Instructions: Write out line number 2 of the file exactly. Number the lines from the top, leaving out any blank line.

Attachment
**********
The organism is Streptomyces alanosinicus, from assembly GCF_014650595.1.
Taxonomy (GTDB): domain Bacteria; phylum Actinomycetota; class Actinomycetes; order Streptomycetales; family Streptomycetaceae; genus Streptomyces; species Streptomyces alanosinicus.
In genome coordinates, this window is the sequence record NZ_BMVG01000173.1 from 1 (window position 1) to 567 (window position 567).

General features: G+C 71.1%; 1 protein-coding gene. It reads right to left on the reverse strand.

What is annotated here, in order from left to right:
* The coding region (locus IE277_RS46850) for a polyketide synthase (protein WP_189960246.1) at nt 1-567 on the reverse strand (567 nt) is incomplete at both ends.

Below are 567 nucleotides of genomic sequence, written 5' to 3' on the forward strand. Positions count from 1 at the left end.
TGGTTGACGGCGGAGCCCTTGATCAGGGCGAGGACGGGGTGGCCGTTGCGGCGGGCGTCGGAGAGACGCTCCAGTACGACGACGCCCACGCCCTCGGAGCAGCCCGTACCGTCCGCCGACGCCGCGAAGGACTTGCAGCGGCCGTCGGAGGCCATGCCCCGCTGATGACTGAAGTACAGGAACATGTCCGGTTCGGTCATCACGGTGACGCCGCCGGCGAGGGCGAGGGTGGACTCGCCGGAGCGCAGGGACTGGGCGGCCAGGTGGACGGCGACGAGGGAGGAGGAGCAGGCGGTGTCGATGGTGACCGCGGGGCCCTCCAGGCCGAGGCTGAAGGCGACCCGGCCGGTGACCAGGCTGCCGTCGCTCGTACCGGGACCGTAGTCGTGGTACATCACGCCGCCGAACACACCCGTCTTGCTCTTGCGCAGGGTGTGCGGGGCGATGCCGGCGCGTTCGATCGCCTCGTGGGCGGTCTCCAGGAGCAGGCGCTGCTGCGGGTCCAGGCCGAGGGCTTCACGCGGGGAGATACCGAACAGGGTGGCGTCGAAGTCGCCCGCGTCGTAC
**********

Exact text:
Taxonomy (GTDB): domain Bacteria; phylum Actinomycetota; class Actinomycetes; order Streptomycetales; family Streptomycetaceae; genus Streptomyces; species Streptomyces alanosinicus.